To enable an edgeless display, researchers at Fraunhofer IOF built a prototype where a camera module pops out of the side of the smartphone (see Fig. 1). This way, it leaves front and back of the smartphone completely uninterfered. Furthermore, it offers improved privacy because it becomes clearly visible when the camera is active. As an alternative to a pop-out solution, the camera might also look through the display when using in selfie mode. But imaging quality is currently still degraded in such under-the-display camera solutions.

Mechanics: Voice coil vs. twisted piezos

Autofocus and image stabilization are required to move parts of the optical system. In most smartphones, this is achieved via voice coil actuators. They need relatively high currents to generate magnetic fields, and while the currents create considerable waste heat, the magnetic fields can lead to crosstalk between different components.

A promising alternative actuator solution without voice coil motors was developed by the researchers. It relies on piezo-electric actuators. In regular smartphone camera modules, piezos are not very popular because they don’t really fit into the rather cubic modules. This looks a bit different within the facetVISION approach. The small field of view allows for a bendable optics module that is longer than regular modules, while retaining almost the same volume. Piezo-electric bending actuators for autofocus and image stabilization are much faster than voice coil actuators. They need higher voltages but much lower currents, which leads to 10 times lower energy consumption and much less heat generation and battery drain. Such actuators are available in large numbers since they have popular applications within the textile industry.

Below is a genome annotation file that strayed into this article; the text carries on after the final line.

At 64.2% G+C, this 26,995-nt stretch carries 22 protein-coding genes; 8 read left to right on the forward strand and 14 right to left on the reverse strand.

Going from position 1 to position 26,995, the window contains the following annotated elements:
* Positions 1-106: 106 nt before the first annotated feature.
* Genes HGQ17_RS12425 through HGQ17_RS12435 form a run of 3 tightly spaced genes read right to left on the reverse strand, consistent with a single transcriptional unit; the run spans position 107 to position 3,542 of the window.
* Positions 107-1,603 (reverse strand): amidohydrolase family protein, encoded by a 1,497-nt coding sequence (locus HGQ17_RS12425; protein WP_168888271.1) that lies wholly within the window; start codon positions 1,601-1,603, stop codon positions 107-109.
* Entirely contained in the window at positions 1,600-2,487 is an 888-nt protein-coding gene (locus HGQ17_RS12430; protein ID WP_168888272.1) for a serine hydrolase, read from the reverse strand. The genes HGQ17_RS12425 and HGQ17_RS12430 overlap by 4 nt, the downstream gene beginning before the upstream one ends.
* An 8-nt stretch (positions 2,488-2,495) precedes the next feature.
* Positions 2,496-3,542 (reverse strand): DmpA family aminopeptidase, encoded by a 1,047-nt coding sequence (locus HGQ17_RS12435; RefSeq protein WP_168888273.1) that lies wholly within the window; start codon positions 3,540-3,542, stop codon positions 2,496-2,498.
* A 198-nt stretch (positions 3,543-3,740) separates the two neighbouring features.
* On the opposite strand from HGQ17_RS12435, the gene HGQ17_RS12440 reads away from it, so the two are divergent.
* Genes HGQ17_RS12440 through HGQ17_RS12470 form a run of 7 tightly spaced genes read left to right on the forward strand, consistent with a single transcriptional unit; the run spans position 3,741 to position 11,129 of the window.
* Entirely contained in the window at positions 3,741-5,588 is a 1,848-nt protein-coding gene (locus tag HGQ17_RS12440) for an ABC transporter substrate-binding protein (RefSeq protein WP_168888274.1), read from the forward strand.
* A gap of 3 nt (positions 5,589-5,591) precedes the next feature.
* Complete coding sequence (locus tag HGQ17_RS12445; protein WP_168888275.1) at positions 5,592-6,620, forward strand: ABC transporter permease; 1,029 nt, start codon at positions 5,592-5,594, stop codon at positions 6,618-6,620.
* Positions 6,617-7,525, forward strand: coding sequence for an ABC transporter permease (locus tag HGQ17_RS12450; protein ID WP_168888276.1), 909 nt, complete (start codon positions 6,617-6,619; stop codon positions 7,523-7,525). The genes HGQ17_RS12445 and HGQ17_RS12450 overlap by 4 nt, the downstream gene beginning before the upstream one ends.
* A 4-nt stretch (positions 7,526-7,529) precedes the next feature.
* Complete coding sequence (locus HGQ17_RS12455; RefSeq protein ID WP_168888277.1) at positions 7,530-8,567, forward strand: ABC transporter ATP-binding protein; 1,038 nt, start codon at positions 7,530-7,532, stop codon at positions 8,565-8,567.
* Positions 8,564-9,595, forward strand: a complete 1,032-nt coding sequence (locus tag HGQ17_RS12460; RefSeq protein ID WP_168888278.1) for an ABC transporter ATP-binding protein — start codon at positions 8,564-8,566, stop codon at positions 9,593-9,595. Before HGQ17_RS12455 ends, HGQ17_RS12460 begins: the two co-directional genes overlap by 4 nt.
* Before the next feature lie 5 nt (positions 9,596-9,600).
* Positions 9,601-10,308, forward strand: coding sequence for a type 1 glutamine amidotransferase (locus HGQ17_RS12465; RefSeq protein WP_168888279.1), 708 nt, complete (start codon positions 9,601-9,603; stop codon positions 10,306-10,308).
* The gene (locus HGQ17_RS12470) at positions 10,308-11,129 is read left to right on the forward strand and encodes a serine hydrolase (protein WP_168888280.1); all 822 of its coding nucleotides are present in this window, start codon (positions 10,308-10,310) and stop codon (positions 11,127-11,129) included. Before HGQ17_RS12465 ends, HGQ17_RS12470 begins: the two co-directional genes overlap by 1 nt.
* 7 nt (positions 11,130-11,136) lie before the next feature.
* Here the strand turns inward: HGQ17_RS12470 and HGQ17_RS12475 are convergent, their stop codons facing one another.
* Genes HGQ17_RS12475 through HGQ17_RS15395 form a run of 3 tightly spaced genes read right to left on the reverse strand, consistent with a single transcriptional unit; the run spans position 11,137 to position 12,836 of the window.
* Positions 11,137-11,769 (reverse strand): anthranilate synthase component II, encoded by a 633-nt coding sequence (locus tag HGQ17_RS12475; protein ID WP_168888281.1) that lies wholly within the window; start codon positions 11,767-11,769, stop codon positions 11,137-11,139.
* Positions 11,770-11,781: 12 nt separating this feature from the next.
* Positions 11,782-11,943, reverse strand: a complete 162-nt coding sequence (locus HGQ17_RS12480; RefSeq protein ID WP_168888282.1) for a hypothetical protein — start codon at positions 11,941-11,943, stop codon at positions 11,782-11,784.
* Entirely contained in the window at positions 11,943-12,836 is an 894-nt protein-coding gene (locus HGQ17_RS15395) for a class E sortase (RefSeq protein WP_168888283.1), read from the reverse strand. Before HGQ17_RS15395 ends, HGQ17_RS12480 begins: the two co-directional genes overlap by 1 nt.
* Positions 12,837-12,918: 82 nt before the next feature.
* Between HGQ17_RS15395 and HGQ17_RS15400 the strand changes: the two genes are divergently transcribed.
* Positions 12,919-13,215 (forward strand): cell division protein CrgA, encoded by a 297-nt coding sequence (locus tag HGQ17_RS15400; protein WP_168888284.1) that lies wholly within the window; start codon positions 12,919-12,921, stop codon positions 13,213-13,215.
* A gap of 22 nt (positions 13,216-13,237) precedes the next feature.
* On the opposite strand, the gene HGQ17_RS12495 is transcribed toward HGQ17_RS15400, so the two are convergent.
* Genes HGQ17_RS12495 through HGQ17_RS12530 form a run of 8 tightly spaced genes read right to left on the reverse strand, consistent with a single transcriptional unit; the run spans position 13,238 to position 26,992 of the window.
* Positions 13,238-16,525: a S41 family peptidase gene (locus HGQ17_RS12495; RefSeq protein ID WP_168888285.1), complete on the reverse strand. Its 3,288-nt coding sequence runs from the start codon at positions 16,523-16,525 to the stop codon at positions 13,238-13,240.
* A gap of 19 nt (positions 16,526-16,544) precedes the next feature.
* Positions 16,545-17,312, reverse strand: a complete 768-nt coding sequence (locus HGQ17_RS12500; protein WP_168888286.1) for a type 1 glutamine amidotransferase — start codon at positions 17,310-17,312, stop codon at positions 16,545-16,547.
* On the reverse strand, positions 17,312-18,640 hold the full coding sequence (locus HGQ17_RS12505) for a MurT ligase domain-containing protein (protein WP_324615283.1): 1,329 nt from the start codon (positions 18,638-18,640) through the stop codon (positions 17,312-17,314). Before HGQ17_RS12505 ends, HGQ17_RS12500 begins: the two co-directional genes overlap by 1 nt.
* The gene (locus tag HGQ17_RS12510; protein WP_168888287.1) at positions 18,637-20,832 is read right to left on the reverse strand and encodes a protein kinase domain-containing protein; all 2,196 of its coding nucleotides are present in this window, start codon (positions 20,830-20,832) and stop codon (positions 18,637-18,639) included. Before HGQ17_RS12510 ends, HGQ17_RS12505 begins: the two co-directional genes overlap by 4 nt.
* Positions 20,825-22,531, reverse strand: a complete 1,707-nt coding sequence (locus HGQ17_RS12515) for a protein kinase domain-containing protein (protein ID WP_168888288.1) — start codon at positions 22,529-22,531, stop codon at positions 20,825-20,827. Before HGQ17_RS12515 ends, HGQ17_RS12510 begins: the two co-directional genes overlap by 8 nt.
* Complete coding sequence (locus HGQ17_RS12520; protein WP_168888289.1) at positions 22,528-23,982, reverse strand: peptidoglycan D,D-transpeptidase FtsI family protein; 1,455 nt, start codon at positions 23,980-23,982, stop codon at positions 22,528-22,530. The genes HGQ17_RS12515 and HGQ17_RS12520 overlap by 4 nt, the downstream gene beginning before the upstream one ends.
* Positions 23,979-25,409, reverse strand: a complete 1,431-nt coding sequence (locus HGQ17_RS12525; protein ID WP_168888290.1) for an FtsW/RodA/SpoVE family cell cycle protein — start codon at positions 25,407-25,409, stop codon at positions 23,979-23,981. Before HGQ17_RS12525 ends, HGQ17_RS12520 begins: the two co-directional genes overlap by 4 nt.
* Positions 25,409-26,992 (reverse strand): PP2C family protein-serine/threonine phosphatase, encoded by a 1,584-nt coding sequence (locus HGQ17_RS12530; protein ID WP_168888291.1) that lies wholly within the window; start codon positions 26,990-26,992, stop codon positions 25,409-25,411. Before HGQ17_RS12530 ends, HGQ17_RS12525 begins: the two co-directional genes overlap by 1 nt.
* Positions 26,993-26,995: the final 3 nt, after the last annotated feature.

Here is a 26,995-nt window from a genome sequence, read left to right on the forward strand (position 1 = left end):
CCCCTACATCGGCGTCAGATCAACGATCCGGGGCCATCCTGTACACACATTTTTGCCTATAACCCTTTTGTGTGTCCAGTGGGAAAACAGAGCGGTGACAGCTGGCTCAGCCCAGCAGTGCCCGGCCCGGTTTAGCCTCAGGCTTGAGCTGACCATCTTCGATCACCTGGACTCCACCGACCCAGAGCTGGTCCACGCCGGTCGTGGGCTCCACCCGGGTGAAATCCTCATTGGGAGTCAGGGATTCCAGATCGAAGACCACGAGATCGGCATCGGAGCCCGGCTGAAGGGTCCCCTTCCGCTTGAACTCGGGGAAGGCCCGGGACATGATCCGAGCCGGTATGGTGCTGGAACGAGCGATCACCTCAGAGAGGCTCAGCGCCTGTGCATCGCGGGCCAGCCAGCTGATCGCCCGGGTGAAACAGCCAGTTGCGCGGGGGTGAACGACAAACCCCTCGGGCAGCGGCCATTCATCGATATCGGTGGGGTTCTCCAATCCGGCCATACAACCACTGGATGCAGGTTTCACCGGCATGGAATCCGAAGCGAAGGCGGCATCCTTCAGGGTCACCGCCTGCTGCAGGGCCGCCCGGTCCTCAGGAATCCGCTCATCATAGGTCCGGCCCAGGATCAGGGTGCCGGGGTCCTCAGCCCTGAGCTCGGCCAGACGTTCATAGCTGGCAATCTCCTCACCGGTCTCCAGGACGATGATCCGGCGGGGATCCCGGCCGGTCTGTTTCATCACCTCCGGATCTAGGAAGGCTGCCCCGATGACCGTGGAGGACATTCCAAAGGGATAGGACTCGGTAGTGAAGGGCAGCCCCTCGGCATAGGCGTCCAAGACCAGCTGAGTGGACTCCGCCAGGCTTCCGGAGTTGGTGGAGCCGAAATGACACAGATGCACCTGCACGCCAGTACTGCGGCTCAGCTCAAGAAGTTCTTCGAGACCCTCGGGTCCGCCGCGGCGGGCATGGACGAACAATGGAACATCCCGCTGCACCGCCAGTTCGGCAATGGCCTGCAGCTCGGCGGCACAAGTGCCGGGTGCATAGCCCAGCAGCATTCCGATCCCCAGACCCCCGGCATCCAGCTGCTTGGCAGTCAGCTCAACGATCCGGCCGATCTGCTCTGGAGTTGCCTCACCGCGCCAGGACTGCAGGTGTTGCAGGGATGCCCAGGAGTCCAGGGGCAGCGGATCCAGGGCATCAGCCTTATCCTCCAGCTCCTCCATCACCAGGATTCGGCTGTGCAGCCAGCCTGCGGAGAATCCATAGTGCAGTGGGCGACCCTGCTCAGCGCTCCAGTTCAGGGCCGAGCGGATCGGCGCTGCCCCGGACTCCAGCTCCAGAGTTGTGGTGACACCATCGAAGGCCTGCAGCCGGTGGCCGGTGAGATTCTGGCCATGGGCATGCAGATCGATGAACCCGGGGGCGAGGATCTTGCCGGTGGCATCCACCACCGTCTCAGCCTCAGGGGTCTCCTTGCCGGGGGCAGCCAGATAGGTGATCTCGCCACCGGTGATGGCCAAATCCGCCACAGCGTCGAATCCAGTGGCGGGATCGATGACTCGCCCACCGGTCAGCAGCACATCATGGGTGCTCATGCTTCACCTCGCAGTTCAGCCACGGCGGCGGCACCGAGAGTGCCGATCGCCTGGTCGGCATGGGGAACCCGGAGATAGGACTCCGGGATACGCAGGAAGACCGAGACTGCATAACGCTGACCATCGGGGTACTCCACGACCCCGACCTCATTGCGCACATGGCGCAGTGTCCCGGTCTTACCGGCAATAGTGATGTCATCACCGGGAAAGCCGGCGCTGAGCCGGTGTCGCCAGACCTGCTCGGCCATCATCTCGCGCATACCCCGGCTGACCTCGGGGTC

Chips and lenses

Camera technology continues to progress. Lightfield cameras appeared using extensive depth information, and other systems evolved with folded optics or multi-aperture image acquisition. The approach with a segmented field of view in combination with a folded optical path solution addresses z-height reduction, without losing image quality.

The lens system for the facetVISION module uses an off-the-shelf system with six aspheric plastic lenses per channel. In a customized system, the number of lenses could be reduced to five. A z-height reduction is achieved by making the aperture stop diameter the largest contributor to the height. Consequently, the boundary of the lenses is flattened at the bottom and top. For the prototype, the lens stacks are diced. This technology is not well suited for mass production. In that case, the desired lens shape would be generated in the injection molding process to form so called d-shaped lenses as already used in periscope-style telephoto lenses.

The individual lens stacks are placed in adapted barrels. Alignment features can be integrated in the injection-molded lenses for achieving centering tolerances of the lenses of approximately 1.2 μm with respect to each other. Given proper tolerances and alignment, all four lens modules will act similarly on temperature changes. Respective changes in the focal length can then be corrected with the autofocus drives.

The sensor solution can be either in four separate CMOS images sensors (CIS) or in one CIS with four sensor fields. Each single sensor has to acquire a little (10%) more than half of the field of view. A conventional 20-MP sensor would be replaced by four 11-MP sensors. In the prototype, this was achieved using sensors with approximately 5,000 x 2,200 pixels. This corresponds to areas of 5.6 mm x 2.46 mm (horizontal/vertical).

The benefits of multichip vs. monolithic solutions are obvious. The first solution benefits from small die areas, which go along with high yield and low cost. The second avoids the effort to integrate several dies on a common printed circuit board (PCB). Both options have been tested for the facetVISION system. For the single-chip solution shown in Figure 4, the wires located aside do not add to the z-height in the final camera module. All other components are located aside or at the rear to realize a minimum z-height.